A Spartan wearing black and pink armor holds an assault rifle on the Recharge map in Halo Infinite.

Screenshot: 343 Industries

Last night, Microsoft announced that Halo Infinite has been played by more than 20 million people since its surprise release last November. In other words, at any given moment, up to 20 million people (or more!) are engaged in roiling debate over some aspect of how developer 343 Industries runs its hit game. This week, it’s price tags.

Halo Infinite, a free-to-play multiplayer shooter, supplants its income the way most every free-to-play multiplayer shooter does: through microtransactions. You can buy the premium version of its 100-level battle pass. You can buy cosmetics through an in-game store. And you can buy single-use items that speed up your progression through the battle pass. Mind, you don’t buy this stuff directly. First, you have to purchase in-game currency called credits, which currently lists at a base rate of $10 for 1,000. (If you subscribe to Xbox Game Pass, you get a minor discount.)

Read More: The Halo Infinite Players Who Look Amazing Without Spending A Penny

Earlier this month, 343 Industries announced sweeping changes for Infinite’s multiplayer store. Last week, indeed, item prices dropped across the board, with bundles topping out at 1,200 credits (from a prior peak of 2,000). This week, the plan was to finally make items available piecemeal, a change that went live yesterday afternoon. Up for grabs this week, you’ll find:

  • The “perfect ascension” bundle, which includes three emblems, a nameplate, and leaves a trail of shiny blue-purple stuff behind you when you run, an effect that seems extremely helpful for a competitive first-person shooter (800 credits)
  • The “neon end credits” kill effect, which makes your enemies shine purple when you kill them (600 credits)
  • The “firefall” helmet, a spin-off of the fan-favorite ODST helmet (700 credits)
  • Plus a rotating daily offering

A lot of the ire, as seen in responses to the Halo Twitter feed’s official announcement, is directed at the price of the helmet. “This week is actual trash,” one player wrote, explicitly calling out the firefall helmet’s price tag. “It really feels like you guys are just trying to see how much you can get away with and what the community can tolerate,” said another, pointing out how the helmet doesn’t come with any attachments.

On the other hand, you have someone saying that folks would easily pay as much for a single beverage from their local Starbucks.

A Spartan wearing the firefall helmet stands stoically in Halo Infinite's gear selection screen.

Screenshot: 343 Industries / Kotaku

Elsewhere, as in response to a question raised by a prescient—though not flawlessHalo datamining account, people’s takes seem a bit more measured, describing the changes with words like “fine,” “better,” and “reasonable.” Many players appear to have their hopes raised by a fan-made graphic that’s made the rounds, showing cosmetics being offered at far lower prices than anything 343 Industries has thus far allowed (armor sets for 600 credits, weapon skins for 100 credits, and so on). But the general sense is that the pricing changes 343 did make are a step forward for an ever-evolving game whose developers have continually shown a willingness to listen to feedback and implement changes.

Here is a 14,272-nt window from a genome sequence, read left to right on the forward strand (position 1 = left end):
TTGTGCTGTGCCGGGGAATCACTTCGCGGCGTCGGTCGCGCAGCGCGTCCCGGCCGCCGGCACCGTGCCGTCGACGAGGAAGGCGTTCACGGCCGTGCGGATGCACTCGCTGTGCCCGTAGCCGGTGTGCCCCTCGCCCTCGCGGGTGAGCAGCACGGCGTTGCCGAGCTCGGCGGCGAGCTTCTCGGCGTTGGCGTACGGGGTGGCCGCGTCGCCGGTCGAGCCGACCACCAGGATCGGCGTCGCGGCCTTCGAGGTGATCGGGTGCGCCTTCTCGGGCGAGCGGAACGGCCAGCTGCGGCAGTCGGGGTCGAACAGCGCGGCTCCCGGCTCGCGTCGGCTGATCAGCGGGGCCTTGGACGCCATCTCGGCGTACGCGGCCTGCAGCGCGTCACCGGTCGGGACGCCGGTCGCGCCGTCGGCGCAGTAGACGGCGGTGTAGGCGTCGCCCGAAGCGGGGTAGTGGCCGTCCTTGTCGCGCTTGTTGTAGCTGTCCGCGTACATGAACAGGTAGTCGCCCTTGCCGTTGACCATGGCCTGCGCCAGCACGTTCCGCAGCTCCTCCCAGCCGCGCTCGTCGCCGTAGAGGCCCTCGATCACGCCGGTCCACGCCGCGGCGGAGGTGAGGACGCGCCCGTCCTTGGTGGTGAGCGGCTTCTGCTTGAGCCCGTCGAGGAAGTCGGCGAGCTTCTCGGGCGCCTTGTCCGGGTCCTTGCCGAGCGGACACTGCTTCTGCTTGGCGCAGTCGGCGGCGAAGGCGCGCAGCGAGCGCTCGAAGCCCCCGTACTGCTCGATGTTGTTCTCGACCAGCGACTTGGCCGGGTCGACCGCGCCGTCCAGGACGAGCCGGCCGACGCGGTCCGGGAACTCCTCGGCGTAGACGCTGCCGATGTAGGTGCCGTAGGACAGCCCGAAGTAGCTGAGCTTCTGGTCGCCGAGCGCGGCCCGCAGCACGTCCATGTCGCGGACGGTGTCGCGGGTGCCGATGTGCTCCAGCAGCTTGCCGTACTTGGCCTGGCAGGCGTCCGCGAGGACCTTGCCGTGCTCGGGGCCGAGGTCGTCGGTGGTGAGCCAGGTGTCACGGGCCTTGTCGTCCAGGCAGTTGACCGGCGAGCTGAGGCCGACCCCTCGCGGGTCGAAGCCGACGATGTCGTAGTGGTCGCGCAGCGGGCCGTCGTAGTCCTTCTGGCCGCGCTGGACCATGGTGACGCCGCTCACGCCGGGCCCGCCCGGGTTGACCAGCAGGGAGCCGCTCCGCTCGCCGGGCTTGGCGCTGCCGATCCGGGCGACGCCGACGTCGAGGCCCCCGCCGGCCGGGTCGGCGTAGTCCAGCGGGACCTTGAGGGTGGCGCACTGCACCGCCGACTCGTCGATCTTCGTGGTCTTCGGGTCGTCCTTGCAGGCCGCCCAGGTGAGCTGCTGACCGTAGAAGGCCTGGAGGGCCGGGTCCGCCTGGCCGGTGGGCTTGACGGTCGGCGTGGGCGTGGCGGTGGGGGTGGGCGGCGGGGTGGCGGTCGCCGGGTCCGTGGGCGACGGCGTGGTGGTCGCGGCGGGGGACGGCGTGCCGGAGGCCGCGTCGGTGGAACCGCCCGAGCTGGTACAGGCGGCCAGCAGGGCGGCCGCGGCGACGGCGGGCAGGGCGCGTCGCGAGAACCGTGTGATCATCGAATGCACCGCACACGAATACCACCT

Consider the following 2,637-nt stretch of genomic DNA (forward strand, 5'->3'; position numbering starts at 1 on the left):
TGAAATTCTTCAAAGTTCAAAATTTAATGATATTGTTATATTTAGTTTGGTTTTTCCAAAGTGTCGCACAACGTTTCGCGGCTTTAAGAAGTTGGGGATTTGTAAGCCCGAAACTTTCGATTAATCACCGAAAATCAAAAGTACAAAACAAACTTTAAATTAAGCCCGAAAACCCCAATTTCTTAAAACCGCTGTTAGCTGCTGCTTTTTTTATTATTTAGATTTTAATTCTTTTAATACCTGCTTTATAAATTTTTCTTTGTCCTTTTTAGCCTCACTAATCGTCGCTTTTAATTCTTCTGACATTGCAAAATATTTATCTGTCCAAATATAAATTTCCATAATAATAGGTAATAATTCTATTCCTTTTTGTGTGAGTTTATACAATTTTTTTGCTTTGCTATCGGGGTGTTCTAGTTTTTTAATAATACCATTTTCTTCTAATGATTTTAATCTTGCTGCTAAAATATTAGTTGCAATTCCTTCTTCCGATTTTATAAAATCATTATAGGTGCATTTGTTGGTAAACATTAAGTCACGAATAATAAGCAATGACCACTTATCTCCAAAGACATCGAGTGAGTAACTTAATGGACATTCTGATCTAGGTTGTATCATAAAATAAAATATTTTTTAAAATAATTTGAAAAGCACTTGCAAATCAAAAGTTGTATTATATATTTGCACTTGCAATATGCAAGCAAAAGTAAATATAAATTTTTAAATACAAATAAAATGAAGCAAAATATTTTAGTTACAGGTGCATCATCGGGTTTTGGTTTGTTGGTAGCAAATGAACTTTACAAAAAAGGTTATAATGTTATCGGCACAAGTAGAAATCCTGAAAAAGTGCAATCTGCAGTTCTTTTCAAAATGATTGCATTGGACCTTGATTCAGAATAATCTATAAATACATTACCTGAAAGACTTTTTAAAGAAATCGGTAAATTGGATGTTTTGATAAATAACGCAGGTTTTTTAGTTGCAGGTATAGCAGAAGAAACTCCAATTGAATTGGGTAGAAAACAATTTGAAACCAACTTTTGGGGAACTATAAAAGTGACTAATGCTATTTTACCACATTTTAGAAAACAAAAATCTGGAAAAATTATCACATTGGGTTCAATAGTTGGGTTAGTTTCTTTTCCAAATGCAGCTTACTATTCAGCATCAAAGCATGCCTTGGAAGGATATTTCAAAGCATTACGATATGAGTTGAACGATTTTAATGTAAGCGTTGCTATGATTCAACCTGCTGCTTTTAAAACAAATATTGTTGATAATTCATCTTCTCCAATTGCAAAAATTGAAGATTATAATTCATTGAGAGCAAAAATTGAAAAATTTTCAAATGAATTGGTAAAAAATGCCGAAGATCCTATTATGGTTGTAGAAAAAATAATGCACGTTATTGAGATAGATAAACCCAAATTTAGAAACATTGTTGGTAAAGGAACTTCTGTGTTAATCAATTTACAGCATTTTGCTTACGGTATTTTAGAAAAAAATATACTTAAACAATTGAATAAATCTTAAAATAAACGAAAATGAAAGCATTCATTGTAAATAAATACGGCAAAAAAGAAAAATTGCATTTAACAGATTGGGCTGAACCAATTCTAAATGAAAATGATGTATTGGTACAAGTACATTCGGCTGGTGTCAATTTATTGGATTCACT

In a statement to Kotaku, 343 Industries head of design Jerry Hook called this week’s changes “experiments,” intended to help clarify “what is working and what’s not,” and said the studio will continue to make adjustments as needed over the remainder of Halo Infinite’s first season, currently scheduled to wrap up on May 2.

The store still has issues beyond raw prices, however. Some players expressed surprise at how exactly 343 Industries chose to decouple individual items from bundles. It uh, doesn’t work like you’d probably want it to.

Ideally, for example, let’s say 343 puts a “Master Chief Rules” bundle up for sale. (Yes, I just made that up.) You could get the helmet for 500 credits, some shoulder pads for 250, a chest plate for 250, and a Spartan Green armor coating for 200. Or, you could nab the whole thing for 1,000. Sensible, right? But that’s not currently the way it works. Solo items are only sold solo, and bundled items are only sold with bundles. Right now, if you want just a single item from a bundle, you gotta buy the entire bundle.

“Right now, our focus is to provide a better blend of individual items and bundles to meet the short-term goal of better options for players to get the customization they would like without having to buy only bundles,” said Hook, but noted that 343 is currently fine-tuning changes in regards to the relisting of older bundles. Some will go back on sale, presumably with price tags reflective of the newer standard. Others will be broken up into individual pieces.

And in case you were wondering, yes, Hook confirmed those snazzy cat ears will indeed make some form of comeback. I know you were worried there for a minute.


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